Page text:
The last time the temperatures dropped this low here along the Gulf Coast, I was in middle school. The sleeveless ski vest had just trickled South. The theory being that since your chest and heart were warm, your arms, hands, and presumably your lower extremities, would be kept warm by the cozy, toasted blood pumping through your body. So I stood at the bus stop shivering, with witch-tit-cold arms, looking a lot like a quilted mattress. No wonder my boyfriend kept trying to lay down on me.
This morning during this latest cold snap, I pass a line of running cars at the corner where the bus picks up for the middle school. As the bus pulls up, in a choreographed motion, car doors open, spilling teens bundled like calzones for the short sprint from car to bus. Parents here, like conscientious parents everywhere else I suppose, prep their kids for inclement weather in the same way they prep them for football tryouts, SATs, or an approach by a child molester. Apparently, the deterrent to misfortune is a carefully negotiated ratio of padding and hovering.
At the local shopping center, it becomes clear that while the children in our community are well-prepared for cold weather in color-coordinated coats, gloves, mittens and Christmas Uggs -- items they’ll need maybe two weeks out of the year, the adults actively deny themselves access to outerwear. I’m not sure if this denial is pious and self-sacrificing, mere frugality or out-and-out masochism. For me, it’s the later -- that and laziness. I do own a coat, but it’s in a back closet covered in dust and cat hair. It’s much easier to pull things out of the closet at random and put them on, creating layers that equal the material depth of a warm coat. So what if you can’t go to the bathroom, try on clothes, or even sit down comfortably. So what if you find yourself sweating in an overheated department store but you can’t take any layers off because you can’t remember if the next layer is the shirt with the hole over the boob. (Long story that one.) The point is that you’ve not been browbeaten or broken. You have not been forced to wear a coat. I mean there are reasons we live here, and the main one is that it is not cold. While hurricanes have many times forced us into footy-smelling high school gyms/shelters, defrosted our freezers full of precious gulf fish, and left us lapping water from our bathtubs along with our dogs, we will not be further bullied by this interloper called "cold." That’s one of those Northern things, like undercooked green beans and "pop."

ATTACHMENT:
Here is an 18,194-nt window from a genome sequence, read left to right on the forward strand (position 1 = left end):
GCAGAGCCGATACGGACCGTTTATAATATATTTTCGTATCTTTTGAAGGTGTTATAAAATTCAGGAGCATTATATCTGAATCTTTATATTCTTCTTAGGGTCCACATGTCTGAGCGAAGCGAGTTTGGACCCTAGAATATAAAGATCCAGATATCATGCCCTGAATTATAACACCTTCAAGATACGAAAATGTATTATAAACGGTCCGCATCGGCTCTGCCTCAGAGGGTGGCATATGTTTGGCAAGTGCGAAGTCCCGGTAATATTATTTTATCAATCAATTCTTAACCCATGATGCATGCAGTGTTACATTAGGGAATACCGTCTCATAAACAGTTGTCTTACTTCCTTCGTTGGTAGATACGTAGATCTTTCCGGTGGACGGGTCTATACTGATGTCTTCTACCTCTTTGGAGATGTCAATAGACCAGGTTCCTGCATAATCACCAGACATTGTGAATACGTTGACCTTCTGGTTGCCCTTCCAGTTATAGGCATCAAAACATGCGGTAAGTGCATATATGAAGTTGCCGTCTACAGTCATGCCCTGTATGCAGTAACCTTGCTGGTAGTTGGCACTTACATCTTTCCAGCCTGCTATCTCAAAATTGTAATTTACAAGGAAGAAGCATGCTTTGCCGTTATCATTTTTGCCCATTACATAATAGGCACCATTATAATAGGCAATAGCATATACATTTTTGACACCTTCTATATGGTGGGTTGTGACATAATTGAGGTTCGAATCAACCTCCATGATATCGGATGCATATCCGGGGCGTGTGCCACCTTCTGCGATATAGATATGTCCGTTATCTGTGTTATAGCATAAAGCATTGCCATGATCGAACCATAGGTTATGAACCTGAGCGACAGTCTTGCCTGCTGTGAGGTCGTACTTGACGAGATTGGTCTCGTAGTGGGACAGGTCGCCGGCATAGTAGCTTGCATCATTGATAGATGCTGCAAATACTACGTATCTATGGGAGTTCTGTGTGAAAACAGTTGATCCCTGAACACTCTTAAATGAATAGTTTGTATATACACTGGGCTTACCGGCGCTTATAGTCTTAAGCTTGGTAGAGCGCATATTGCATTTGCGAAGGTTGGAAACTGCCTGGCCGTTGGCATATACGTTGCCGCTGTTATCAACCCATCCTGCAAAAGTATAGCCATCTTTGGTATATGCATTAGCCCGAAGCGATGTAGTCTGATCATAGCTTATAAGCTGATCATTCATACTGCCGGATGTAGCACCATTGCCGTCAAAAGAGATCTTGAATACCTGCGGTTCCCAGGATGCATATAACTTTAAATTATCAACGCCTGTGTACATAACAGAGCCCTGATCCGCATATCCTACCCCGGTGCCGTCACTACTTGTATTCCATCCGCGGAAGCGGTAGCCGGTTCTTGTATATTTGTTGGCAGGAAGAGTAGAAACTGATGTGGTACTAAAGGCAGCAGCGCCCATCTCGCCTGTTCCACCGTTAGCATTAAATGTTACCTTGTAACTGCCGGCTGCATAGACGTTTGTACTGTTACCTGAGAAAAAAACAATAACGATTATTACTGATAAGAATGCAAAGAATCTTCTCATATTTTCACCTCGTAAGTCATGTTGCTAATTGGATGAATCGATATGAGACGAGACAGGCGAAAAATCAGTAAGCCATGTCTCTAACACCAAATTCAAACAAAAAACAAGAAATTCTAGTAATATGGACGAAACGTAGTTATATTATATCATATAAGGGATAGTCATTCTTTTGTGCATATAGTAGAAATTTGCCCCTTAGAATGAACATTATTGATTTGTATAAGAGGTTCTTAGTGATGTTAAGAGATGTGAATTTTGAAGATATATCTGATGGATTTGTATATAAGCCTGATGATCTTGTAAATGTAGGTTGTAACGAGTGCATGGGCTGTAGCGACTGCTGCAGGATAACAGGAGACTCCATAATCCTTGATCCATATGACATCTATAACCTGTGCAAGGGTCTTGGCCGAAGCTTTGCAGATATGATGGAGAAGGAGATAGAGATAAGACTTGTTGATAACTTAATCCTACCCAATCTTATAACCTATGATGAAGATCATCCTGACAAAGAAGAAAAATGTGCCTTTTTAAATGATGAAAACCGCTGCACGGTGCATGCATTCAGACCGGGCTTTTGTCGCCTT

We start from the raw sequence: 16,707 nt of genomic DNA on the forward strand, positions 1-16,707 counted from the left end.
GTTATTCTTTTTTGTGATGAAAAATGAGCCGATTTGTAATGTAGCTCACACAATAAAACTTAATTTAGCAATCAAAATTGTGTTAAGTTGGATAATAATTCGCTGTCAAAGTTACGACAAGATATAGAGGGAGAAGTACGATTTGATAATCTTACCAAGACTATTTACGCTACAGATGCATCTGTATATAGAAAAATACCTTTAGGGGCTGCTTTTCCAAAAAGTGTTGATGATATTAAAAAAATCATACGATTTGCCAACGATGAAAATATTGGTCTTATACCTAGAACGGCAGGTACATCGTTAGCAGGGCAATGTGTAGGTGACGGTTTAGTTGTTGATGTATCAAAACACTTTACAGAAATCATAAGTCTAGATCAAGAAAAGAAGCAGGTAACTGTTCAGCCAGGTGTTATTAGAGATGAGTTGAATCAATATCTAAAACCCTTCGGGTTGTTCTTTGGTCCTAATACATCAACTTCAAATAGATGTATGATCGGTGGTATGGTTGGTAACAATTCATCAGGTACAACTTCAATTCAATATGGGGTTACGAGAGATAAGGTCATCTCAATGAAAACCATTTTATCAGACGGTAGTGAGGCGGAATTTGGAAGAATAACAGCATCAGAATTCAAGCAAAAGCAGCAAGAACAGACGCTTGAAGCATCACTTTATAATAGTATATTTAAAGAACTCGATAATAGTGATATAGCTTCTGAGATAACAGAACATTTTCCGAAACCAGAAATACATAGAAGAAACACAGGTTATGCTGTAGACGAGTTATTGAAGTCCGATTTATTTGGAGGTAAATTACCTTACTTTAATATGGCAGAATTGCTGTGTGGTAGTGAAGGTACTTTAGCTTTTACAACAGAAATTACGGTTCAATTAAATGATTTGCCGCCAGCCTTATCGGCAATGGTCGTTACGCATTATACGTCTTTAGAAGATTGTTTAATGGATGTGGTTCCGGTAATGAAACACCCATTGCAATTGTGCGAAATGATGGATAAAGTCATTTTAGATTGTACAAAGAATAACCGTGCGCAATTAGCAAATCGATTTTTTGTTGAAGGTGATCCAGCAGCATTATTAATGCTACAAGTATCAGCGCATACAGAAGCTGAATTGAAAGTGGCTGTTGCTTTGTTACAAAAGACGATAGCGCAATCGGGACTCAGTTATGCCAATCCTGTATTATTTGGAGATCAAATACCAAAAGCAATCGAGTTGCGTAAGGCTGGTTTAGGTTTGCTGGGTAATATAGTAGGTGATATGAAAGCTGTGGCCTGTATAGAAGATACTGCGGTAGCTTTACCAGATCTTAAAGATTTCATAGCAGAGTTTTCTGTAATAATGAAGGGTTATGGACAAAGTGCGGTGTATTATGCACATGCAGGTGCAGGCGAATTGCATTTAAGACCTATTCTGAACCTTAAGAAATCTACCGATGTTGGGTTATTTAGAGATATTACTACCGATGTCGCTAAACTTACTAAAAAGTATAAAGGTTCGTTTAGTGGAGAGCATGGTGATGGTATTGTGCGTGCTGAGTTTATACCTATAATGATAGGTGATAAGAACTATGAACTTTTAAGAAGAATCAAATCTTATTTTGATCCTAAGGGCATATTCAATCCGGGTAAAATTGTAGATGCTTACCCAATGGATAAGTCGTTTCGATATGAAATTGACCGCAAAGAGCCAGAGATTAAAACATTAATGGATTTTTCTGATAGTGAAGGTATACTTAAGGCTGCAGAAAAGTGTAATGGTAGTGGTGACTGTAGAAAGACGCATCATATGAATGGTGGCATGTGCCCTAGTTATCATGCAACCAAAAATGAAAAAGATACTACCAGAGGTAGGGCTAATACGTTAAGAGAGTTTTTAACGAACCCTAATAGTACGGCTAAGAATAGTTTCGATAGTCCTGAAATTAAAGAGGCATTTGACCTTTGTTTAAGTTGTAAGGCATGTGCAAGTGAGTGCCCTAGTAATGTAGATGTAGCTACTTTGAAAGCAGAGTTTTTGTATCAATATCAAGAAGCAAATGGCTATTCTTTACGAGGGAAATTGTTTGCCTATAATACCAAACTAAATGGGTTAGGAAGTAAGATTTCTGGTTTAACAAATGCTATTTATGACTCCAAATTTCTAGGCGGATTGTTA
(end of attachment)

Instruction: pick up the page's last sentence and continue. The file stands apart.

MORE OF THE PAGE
Which is how I find myself vacuuming the house wearing a pair of my husbands black socks and Liberty clogs (a more elegant version of Crocs), a pair of pajama pants that are too small in an unalluring way, a long sleeve t-shirt spattered with paint, topped by a high-necked flannel nightgown in black and ivory plaid. I don’t even own a warm robe. As I vacuum, I pick up every hair clip, barrette and ponytail band I find and attach it to my head for safekeeping. My husband happens upon me in this getup – although it should be said his own getup isn’t any less ludicrous – and lets out a sound somewhere between a scoff and a gasp.
"What!?" I say, arching my hip gamely, "Like you wouldn’t do me."
This is usually where he leers playfully, but this time one side of his mouth drops like a set of broken attic stairs. "You look demented!" he exclaims.
In that moment, after forty years of hurricanes and even a tornado, I come as close as I have ever come to being beaten by the weather. I think briefly about having my coat dry cleaned and buying an actual set of pajamas and a robe. Then I think that it will certainly be warmer tomorrow. Because this is a place that is not cold. And, anyway, he would so do me.